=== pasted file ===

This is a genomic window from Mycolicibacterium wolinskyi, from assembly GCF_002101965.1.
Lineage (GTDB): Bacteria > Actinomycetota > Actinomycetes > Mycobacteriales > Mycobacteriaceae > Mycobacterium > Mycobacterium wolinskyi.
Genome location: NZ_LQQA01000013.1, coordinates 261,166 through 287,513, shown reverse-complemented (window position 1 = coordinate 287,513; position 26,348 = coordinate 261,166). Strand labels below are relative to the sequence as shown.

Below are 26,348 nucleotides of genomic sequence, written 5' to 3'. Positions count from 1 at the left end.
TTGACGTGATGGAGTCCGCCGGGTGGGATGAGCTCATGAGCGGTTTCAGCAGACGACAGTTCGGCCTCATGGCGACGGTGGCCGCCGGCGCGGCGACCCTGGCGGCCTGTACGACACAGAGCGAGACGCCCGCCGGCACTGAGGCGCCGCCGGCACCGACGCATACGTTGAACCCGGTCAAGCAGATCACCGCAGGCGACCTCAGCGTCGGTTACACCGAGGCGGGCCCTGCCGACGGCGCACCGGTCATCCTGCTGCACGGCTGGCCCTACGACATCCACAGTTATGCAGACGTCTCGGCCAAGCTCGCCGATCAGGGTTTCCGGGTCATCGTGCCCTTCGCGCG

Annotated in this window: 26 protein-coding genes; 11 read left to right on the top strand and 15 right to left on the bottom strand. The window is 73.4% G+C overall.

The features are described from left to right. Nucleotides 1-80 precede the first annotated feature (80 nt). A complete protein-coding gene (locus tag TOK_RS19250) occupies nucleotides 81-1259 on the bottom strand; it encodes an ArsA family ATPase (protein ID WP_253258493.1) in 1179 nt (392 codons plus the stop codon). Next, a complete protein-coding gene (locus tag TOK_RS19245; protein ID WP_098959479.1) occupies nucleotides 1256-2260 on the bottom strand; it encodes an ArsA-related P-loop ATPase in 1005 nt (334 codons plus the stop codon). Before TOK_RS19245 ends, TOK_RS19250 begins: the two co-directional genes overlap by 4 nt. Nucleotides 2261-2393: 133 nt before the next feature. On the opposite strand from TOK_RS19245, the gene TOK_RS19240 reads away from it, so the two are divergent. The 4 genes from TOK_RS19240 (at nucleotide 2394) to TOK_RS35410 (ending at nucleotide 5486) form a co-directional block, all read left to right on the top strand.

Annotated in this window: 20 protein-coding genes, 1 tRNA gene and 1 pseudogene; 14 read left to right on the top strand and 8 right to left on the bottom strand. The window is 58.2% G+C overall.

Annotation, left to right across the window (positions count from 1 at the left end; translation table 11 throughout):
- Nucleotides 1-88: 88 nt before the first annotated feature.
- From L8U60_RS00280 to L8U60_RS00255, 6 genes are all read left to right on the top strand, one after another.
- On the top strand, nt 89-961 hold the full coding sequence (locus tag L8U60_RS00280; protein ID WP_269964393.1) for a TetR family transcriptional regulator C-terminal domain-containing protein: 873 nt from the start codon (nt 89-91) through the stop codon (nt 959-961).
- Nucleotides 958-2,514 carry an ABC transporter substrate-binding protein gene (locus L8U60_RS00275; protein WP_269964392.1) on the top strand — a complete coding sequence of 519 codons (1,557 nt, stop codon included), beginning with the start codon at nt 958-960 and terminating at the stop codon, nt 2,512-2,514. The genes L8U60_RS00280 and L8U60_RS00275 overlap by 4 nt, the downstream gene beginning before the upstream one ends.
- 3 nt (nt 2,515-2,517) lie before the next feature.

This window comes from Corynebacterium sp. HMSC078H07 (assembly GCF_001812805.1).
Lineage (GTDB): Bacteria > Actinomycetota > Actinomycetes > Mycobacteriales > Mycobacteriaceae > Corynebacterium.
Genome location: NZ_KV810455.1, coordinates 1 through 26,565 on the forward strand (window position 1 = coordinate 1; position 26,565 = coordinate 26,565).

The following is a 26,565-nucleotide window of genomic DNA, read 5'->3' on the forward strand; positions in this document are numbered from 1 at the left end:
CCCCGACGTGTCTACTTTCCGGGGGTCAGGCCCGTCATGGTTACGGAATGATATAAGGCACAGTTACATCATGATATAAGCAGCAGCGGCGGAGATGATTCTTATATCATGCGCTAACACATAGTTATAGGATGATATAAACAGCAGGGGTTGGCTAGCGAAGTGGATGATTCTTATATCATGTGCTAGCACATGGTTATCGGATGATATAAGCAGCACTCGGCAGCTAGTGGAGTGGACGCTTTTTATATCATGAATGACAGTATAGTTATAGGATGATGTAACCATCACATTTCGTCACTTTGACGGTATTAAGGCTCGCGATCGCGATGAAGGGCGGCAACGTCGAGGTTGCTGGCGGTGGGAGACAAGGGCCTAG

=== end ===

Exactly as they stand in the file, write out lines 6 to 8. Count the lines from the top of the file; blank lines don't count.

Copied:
Annotated in this window: 26 protein-coding genes; 11 read left to right on the top strand and 15 right to left on the bottom strand. The window is 73.4% G+C overall.

The features are described from left to right. Nucleotides 1-80 precede the first annotated feature (80 nt). A complete protein-coding gene (locus tag TOK_RS19250) occupies nucleotides 81-1259 on the bottom strand; it encodes an ArsA family ATPase (protein ID WP_253258493.1) in 1179 nt (392 codons plus the stop codon). Next, a complete protein-coding gene (locus tag TOK_RS19245; protein ID WP_098959479.1) occupies nucleotides 1256-2260 on the bottom strand; it encodes an ArsA-related P-loop ATPase in 1005 nt (334 codons plus the stop codon). Before TOK_RS19245 ends, TOK_RS19250 begins: the two co-directional genes overlap by 4 nt. Nucleotides 2261-2393: 133 nt before the next feature. On the opposite strand from TOK_RS19245, the gene TOK_RS19240 reads away from it, so the two are divergent. The 4 genes from TOK_RS19240 (at nucleotide 2394) to TOK_RS35410 (ending at nucleotide 5486) form a co-directional block, all read left to right on the top strand.

Annotated in this window: 20 protein-coding genes, 1 tRNA gene and 1 pseudogene; 14 read left to right on the top strand and 8 right to left on the bottom strand. The window is 58.2% G+C overall.